regards.

    chris.
     
  9. ThreeFires

    ThreeFires Tenderfoot

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    Cornus sericea is the latin name I have for it, easily removed red bark, grows in wet areas, and has a white inner bark that is easily exposed by removing the outer red bark. This is where the medicine is, the inner bark or cambium layer I believe it's called. It's a dogwood species, not willow. I find common names confusing, especially across borders. But, yes, it makes an excellent tobacco substitute or additive and the smell reminds me of Teaberry. Most people I know call it red willow because of the properties, aspirin and it is easily weaved into baskets and such like other "willow" or Salix species.
     
  10. ThreeFires

    ThreeFires Tenderfoot

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    There is a yellow stemmed variety here. They both get white berries, and yes the red, for certain, was used as kinnickinick, however you spell it. LOL! But, kinnickininck from what I've gathered is a general term meaning anything smoked, or perhaps anything added to tobacco.

    I don't know if it relates to across waters since I'm in the US, but the best way I've found to ID it is by the red bark, combined with opposite branching, along with the white berries if visible, and the very distinct dogwood leafs that have veins which will cling and hold the leaf together when torn apart. And, if you find all these features except the red bark, and it's yellow instead, then you have the yellow variety. I've not used the yellow variety and am unsure if it has the same properties. I suppose if it smelled like Teaberry when scraped then it likely would, as that is the smell of the medicine.

    I hope this hasn't confused the subject, but once you see it, it is unmistakable even from a distance as the red bark shows right through at a distance especially in winter.
     
  11. ThreeFires

    ThreeFires Tenderfoot

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    Paul_B, I pretty much just use it the way Toddy and Chris described, by chewing. It's the inner bark you want, but I'll chew the outer too if I'm in a rush. It works extremely well and unless you aare allergic to aspirin it would be hard to OD on it. BUT, it doesn't take much aspirin to overdose. The raw form prom plants is supposed to be much easier on your system. I get very little relief from taking two aspirin, but by chewing or more or less allowing a small wad of the inner bark to rest in my mouth and swallowing the saliva, as gross as that may or may not sound, I get a whole lot of relief in short order and it seems to last much longer.

    I've used Wintergreen or Teaberry in the same manner and don't get near the relief as with the red willow. As far as other true willows I can't say much as I haven't used them enough, nor do I know enough about them to feel confident saying one way or the other. We have many varieties of true willow in Michigan, and many more that are non-native, so I can't begin to ID or use them, other than for weaving fish traps and such.
     
  12. Toddy

    Toddy Mod
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    It is one of the dogwoods planted for colour then. Usually kept pruned hard back every year. Apparantly it's being considered an incipient weed of some Irish wetlands (probably means they'll remove it like we do the rhodies). It doesn't seem to set seedlings but spreads by layering of the roots to form large clumps.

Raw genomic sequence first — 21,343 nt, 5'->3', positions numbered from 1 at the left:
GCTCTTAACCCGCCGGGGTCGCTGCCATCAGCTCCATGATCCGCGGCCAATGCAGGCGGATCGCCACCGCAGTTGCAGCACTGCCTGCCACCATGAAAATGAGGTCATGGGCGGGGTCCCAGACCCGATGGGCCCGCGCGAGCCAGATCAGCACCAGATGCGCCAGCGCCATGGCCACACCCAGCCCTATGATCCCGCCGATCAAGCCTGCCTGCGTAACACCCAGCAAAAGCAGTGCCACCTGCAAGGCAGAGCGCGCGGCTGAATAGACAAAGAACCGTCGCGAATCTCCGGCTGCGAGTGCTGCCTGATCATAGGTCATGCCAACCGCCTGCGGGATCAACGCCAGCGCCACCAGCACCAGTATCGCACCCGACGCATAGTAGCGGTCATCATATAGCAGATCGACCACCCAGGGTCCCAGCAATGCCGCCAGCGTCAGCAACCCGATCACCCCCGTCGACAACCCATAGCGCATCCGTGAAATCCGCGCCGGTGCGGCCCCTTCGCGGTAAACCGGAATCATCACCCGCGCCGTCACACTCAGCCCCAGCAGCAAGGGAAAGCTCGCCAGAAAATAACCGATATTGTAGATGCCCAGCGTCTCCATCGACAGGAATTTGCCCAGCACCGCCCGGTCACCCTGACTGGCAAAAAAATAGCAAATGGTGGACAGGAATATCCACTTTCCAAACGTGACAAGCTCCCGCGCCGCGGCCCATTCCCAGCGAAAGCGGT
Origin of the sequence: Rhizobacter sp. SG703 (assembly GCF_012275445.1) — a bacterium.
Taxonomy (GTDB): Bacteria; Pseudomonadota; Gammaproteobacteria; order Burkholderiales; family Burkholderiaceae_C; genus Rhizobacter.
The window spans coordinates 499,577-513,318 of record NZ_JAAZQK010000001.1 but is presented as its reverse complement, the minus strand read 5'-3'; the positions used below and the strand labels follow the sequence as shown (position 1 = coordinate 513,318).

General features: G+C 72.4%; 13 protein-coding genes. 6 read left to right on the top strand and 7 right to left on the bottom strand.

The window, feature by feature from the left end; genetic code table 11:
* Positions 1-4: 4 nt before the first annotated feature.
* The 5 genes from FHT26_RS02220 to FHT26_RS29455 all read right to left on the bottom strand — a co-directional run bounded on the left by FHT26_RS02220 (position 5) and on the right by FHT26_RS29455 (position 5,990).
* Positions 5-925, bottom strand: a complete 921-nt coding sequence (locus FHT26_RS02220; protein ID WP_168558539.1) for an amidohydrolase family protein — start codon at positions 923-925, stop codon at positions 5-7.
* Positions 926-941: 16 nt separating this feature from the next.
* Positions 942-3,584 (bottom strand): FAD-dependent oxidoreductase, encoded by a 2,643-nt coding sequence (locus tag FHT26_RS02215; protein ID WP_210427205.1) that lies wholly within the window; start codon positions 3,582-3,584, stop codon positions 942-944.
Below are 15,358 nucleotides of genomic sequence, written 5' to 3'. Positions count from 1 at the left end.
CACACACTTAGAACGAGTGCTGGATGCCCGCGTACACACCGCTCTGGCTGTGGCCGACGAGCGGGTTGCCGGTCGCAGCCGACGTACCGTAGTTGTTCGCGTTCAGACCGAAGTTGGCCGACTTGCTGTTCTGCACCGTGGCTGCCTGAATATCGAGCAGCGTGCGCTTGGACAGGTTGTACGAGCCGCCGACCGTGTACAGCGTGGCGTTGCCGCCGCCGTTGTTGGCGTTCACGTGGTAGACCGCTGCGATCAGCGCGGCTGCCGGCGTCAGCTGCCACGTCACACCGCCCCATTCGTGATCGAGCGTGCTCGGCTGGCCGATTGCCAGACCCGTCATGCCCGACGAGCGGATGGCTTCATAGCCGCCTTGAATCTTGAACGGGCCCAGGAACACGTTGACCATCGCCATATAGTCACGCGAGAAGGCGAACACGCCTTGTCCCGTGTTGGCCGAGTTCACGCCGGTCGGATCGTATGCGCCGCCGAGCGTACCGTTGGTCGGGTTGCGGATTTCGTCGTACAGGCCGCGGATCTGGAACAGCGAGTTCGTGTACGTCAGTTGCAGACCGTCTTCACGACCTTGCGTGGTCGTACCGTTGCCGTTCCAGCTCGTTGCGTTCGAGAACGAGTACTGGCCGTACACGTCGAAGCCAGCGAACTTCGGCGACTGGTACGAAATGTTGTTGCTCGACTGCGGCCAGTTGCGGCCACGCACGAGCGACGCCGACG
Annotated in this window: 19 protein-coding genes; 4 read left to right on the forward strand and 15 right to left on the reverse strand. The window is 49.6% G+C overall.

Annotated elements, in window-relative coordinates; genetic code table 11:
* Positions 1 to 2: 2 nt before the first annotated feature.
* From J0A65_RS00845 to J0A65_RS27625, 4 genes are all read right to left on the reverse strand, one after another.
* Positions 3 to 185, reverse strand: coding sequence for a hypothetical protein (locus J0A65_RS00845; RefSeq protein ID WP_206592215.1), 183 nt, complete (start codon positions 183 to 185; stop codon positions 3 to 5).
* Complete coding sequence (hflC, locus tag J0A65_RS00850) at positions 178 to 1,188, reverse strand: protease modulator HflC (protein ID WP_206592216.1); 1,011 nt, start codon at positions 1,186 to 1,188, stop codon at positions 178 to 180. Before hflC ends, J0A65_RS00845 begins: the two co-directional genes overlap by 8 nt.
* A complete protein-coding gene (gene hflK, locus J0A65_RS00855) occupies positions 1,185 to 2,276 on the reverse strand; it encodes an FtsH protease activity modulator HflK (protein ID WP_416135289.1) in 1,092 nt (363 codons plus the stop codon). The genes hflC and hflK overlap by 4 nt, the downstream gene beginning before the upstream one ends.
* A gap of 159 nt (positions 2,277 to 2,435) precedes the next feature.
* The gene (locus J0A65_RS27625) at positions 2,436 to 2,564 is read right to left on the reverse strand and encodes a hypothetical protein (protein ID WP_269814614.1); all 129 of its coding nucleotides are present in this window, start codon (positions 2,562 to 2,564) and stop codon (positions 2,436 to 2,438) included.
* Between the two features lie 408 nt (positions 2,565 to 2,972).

http://www.watsonia.org.uk/Wats18p33.pdf

    I only know of it from the council plantings and as an occasional colourful bit in basketry.
    Come to think on it, the two flowerbeds I knew that had it growing, it wasn't thriving (no idea why, Lanarkshire is sodden wet) and has been howked out.

    Thank you for the information on it's other use :)

    cheers,
    Toddy
     
  13. ThreeFires

    ThreeFires Tenderfoot

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    You're welcome Toddy and thanks for the link. That's it! an incipient weed. I find that link a bit ironic as we have so many non-native invasives here from all over the world. I hadn't considered american plants wreaking havoc elsewhere.

    Here, if I find it cut back, it's usually because someone is trimming it for straight shoots to do their weaving with. Another thing I've found it good for is making grills for cooking over the fire. I'm not very artistic, lack patience, but it is good for those who are.
     
  14. BoonDoc

    BoonDoc Forager

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    When self medicating using natural remedies, it is important to have the correct dosage. With Willow Bark, there is a trick that I learned from a North American First Nation herbalist:
    Everyone has a way to find the correct amount of Willow Bark to use for their pain. Use the hollow of your palm to hold the bark. Whatever you can fit into the palm of your hand is the maximum dosage for that particular person.
    This does not mean stacking it up. It means just a small mound of the bark.

    Stay safe....
     
  15. Toddy

    Toddy Mod
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    Do you mean a small mound of fresh bark or dried ? and is that a day's worth or one dose ?
    Either way, I've got little hands but that would be waaaay too much for me for normal use. Interesting method for maximum though :)

    cheers,
    Toddy
     
  16. PDA1

    PDA1 Settler